Saturday’s lightning-quick flood that trapped cars in the Kennebec River revealed a lot about Hallowell’s response plan in such an emergency — namely, that there really isn’t one.

Hallowell, whose downtown sits in a low-lying area next to a flood-prone river that is only getting moreso, relies on an informal system to notify businesses and residents when rising water becomes a danger. On Saturday, that informal system may have been worse than no system at all.

It is usually police Chief Eric Nason who informs downtown business owners when there is a risk of flooding. But Nason said he never heard from emergency management officials — even though the National Weather Service issued a flood warning on Saturday morning — so he had nothing to pass on.

Having not heard from Nason, at least some business owners figured flooding wasn’t in the cards. One of those was Bruce Mayo, owner of the Easy Street Lounge, whose night ended with the sound of water flowing into his bar. All told, more than a dozen vehicles ended up under water, and there were thousands of dollars of damage done to businesses. Fortunately, no one was hurt.

Sean Goodwin, the Kennebec County emergency management director, said he didn’t inform Nason and others of the updated forecast because he never received it. It may have been sent to his office, he said, but he wasn’t in his office Saturday.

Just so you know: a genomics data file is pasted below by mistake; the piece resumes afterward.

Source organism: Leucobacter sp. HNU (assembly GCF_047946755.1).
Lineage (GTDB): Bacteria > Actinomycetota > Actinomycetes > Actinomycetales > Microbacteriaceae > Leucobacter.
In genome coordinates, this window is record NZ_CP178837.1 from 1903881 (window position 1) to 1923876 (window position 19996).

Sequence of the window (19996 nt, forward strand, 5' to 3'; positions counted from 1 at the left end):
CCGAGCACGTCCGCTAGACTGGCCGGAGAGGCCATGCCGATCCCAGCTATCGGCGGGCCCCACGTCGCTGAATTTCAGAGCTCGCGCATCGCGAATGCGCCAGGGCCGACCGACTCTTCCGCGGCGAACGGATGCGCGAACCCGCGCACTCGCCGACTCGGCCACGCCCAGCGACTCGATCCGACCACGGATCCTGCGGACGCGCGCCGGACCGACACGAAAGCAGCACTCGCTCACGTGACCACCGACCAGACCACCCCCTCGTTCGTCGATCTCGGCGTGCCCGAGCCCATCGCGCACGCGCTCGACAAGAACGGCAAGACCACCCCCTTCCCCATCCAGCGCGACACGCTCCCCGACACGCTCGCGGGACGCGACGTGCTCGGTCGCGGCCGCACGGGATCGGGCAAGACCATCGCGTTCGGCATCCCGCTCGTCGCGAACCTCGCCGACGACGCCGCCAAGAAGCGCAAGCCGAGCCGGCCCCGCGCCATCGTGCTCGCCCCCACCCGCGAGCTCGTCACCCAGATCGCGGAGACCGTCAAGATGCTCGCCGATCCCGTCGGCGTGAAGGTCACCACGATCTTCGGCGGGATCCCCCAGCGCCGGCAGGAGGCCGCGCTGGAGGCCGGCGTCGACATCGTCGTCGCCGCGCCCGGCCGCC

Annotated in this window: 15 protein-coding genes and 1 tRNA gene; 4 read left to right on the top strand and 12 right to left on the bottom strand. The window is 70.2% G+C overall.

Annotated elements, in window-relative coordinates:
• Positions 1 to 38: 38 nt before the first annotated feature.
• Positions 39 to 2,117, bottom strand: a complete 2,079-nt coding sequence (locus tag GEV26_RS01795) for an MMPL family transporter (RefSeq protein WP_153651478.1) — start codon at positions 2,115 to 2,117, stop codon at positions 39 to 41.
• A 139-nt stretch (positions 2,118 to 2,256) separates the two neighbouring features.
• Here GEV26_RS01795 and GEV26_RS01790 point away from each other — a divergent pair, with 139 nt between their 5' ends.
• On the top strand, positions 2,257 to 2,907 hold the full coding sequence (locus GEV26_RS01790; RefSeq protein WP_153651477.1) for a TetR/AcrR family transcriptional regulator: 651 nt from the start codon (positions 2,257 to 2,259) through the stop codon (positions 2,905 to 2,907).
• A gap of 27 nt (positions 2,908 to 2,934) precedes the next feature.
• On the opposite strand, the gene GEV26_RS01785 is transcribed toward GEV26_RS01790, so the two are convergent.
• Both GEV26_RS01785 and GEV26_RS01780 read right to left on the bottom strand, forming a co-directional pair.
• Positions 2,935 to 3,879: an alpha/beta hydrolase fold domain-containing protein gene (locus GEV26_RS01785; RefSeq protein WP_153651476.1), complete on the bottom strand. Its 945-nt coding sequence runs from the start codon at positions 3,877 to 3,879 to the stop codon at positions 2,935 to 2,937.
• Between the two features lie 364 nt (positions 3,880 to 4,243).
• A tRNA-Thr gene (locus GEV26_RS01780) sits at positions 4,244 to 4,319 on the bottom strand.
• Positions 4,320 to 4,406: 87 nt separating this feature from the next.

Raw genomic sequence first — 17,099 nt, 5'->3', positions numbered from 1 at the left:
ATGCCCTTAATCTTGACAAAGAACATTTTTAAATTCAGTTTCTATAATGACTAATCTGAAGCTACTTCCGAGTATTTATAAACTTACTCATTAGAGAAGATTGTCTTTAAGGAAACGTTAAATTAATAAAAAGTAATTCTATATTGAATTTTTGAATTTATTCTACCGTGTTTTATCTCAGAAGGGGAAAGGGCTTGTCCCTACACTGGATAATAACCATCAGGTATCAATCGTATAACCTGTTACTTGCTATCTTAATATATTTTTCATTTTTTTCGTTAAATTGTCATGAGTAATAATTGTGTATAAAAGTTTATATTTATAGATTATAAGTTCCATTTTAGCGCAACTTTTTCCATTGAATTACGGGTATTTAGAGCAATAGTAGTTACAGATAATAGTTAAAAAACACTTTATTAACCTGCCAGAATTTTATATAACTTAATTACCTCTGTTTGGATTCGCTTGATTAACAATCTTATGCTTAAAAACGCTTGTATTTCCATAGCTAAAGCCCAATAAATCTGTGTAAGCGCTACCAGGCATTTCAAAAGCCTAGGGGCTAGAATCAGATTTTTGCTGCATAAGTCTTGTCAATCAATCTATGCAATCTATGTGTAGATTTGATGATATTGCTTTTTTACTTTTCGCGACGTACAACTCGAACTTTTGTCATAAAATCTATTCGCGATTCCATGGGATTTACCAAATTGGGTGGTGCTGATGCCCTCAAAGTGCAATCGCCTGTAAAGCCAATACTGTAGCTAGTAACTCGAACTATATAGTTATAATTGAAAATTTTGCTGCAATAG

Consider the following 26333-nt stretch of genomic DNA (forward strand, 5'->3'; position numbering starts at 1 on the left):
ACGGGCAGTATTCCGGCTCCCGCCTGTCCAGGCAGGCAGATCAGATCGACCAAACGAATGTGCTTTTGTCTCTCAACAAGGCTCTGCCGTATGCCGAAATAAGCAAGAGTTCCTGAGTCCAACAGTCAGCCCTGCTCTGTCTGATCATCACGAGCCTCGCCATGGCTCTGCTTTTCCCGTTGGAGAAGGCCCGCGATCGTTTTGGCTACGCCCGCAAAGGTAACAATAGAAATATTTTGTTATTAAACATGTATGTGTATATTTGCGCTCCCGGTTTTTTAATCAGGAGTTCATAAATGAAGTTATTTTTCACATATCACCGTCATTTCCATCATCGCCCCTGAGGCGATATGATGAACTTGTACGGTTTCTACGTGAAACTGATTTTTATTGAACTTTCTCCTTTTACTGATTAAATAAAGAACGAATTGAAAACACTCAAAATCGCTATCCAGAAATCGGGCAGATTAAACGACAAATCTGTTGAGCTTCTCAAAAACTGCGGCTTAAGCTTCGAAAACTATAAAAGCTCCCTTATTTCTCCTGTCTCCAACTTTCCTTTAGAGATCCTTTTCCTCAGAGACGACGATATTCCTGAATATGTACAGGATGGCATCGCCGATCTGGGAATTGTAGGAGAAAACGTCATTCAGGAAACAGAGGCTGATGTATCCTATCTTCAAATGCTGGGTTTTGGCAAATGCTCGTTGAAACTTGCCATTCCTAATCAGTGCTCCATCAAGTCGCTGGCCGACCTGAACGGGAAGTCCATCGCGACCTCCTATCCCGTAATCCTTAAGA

Of course, anyone with an internet connection — in or out of the office — could have checked with the National Weather Service. As it became obvious that conditions were right for a flood, even if the chances were low, it should have been someone’s job to do just that, and make sure that people heard about it.

The business owners could have looked for the flood warning themselves, but it seems they were used to relying on Nason. Nason, as the city’s top public safety official, could have looked too, but he was used to waiting for county emergency management.

And it’s unclear why Goodwin, or someone else at emergency management, wasn’t monitoring the situation — emergencies happen on weekends too. If a call was made to Nason with the news of the flood warning, things may have been different.

But that’s not really the point. Hallowell shouldn’t rely on such an informal notification system, not when changing weather patterns are expected to make flooding more of a problem in the future.

Ultimately, it’s the city’s responsibility to inform residents and businesses when flooding poses a danger. In this case, officials fell short of that responsibility, and they should acknowledge that failure while committing to a more formal system that won’t so easily break down.

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